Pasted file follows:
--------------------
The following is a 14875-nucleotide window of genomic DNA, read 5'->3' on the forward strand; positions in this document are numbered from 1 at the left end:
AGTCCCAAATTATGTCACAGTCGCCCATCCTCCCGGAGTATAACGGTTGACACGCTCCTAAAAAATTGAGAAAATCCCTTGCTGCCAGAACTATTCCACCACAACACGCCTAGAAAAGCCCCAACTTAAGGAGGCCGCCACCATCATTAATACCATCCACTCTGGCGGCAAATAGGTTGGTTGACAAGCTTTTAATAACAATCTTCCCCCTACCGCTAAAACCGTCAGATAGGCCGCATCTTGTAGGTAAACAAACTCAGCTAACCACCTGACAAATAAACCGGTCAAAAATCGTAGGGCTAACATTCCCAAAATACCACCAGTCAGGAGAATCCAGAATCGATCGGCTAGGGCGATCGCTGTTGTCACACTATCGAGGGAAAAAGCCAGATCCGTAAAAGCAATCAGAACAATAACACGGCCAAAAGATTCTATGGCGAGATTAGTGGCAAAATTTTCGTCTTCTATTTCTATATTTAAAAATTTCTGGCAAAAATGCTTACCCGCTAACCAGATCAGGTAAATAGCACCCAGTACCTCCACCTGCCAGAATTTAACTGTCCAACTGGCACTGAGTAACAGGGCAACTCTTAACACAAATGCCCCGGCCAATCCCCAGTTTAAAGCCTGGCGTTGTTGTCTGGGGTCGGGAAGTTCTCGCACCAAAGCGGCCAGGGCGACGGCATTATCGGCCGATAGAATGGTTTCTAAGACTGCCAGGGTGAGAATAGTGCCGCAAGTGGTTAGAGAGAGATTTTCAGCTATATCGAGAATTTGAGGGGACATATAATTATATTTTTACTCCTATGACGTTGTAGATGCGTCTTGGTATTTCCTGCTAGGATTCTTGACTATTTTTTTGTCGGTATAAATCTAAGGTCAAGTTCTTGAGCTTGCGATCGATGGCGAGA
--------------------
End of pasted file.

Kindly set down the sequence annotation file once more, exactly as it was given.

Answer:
The following is a 14875-nucleotide window of genomic DNA, read 5'->3' on the forward strand; positions in this document are numbered from 1 at the left end:
AGTCCCAAATTATGTCACAGTCGCCCATCCTCCCGGAGTATAACGGTTGACACGCTCCTAAAAAATTGAGAAAATCCCTTGCTGCCAGAACTATTCCACCACAACACGCCTAGAAAAGCCCCAACTTAAGGAGGCCGCCACCATCATTAATACCATCCACTCTGGCGGCAAATAGGTTGGTTGACAAGCTTTTAATAACAATCTTCCCCCTACCGCTAAAACCGTCAGATAGGCCGCATCTTGTAGGTAAACAAACTCAGCTAACCACCTGACAAATAAACCGGTCAAAAATCGTAGGGCTAACATTCCCAAAATACCACCAGTCAGGAGAATCCAGAATCGATCGGCTAGGGCGATCGCTGTTGTCACACTATCGAGGGAAAAAGCCAGATCCGTAAAAGCAATCAGAACAATAACACGGCCAAAAGATTCTATGGCGAGATTAGTGGCAAAATTTTCGTCTTCTATTTCTATATTTAAAAATTTCTGGCAAAAATGCTTACCCGCTAACCAGATCAGGTAAATAGCACCCAGTACCTCCACCTGCCAGAATTTAACTGTCCAACTGGCACTGAGTAACAGGGCAACTCTTAACACAAATGCCCCGGCCAATCCCCAGTTTAAAGCCTGGCGTTGTTGTCTGGGGTCGGGAAGTTCTCGCACCAAAGCGGCCAGGGCGACGGCATTATCGGCCGATAGAATGGTTTCTAAGACTGCCAGGGTGAGAATAGTGCCGCAAGTGGTTAGAGAGAGATTTTCAGCTATATCGAGAATTTGAGGGGACATATAATTATATTTTTACTCCTATGACGTTGTAGATGCGTCTTGGTATTTCCTGCTAGGATTCTTGACTATTTTTTTGTCGGTATAAATCTAAGGTCAAGTTCTTGAGCTTGCGATCGATGGCGAGA